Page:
Canada will squeeze even more flying time out of its aging CF-18s, keeping the jets operating for another 15 years.
There had been plans to take the jets out of service shortly after 2025.
But representatives from companies who took part in a Jan. 22 industry day outlining the Liberal government’s program to buy new fighter planes were told the RCAF will now keep the CF-18s operating until 2032.
The jets, first received in 1982, will be retired after 50 years of service.
Some aerospace industry sources, however, question whether the 2032 retirement is set in stone since any delays in the purchase of new jets could alter that schedule.
The first replacement aircraft for the CF-18s will arrive in 2025 but the deliveries of the 88 planes would not be completed until 2030, according to the federal government documents distributed to industry representatives at the Jan. 22 meeting in Ottawa.
|A CF-188 Hornet from the Canadian Air Task Force Lithuania perform manoeuvres over Lithuania on September 15, 2014 for the NATO Baltic Air Policing Block 36 during Operation Reassurance. Cpl Gabrielle DesRochers|
Structural improvements to maintain the fleet have also been ongoing and another upgrade program is in the works, with the aim to keep the planes flying until 2025, according to the RCAF.
That will provide the planes with various systems to allow them to operate with allied air forces as well as meet new rules to fly in domestic and international airspace. There could also be upgrades to weapons, the RCAF says.
It is unclear if yet another upgrade would be needed beyond that to keep the planes flying from 2025 to 2032.
Canada is in also in discussions with Australia to purchase 18 used F-18 aircraft to augment the existing fleet of CF-18s. While the exact cost of that deal won’t be made public until the contract is signed, the Liberal government has set aside $500 million for the project.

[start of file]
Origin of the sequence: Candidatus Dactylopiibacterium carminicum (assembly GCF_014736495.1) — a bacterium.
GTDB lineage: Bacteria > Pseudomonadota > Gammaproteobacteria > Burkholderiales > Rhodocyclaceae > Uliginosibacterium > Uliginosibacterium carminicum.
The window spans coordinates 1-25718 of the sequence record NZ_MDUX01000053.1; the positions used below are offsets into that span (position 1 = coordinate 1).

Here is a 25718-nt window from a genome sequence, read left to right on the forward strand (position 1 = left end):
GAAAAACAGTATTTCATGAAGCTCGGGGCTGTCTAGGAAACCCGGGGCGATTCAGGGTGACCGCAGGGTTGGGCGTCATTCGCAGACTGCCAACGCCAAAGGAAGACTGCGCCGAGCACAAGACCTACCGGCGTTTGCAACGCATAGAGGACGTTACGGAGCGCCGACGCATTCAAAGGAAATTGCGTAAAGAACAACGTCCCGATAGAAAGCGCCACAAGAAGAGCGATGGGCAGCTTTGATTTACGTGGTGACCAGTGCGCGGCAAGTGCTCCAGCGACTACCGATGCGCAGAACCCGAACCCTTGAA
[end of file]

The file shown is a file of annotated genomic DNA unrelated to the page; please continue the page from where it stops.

In November 2016, Defence Minister Harjit Sajjan acknowledged that the CF-18s might have to keep flying longer than planned, suggesting they could even continue until 2030 or perhaps beyond. The briefing to industry representatives was the first official government confirmation that the RCAF would stretch out the life of the aircraft until 2032.
|Seen from the window of a Canadian Forces CC-150 Polaris tanker, a CF-18 Hornet fighter jet refuels in the air over Vancouver during Operation Podium on Feb. 18, 2010. Master Corporal Andrew Collins, 14 Wing Imaging|
Troy Crosby, director general of defence major projects at Public Services and Procurement Canada, said in an interview with Postmedia that a request for proposals from companies for the new fighter jets is expected to be issued in spring 2019. A contract would be signed in late 2021 or early 2022.
André Fillion, chief of staff in the materiel branch at the Department of National Defence, said the Jan. 22 meeting provided a way to brief industry on how the purchase will unfold. “This was an opportunity for us to start talking to industry about the context for the fleet in terms of its operation, sustainment and acquisition,” he explained in an interview with Postmedia. Fillion said attendees were given “a bit of an appreciation of where we are headed so they can start thinking about their solution.”
Further details of the purchase will emerge over the next year.
Canada is compiling a suppliers list which will include aircraft manufacturers and the foreign governments or defence agencies associated with those planes. The deadline for submissions to that list is Feb. 9.
The Canadian government will then evaluate the responses and a formal list will be drawn up by March. Only suppliers on the list at that time will be invited to take part in the competition and to submit proposals.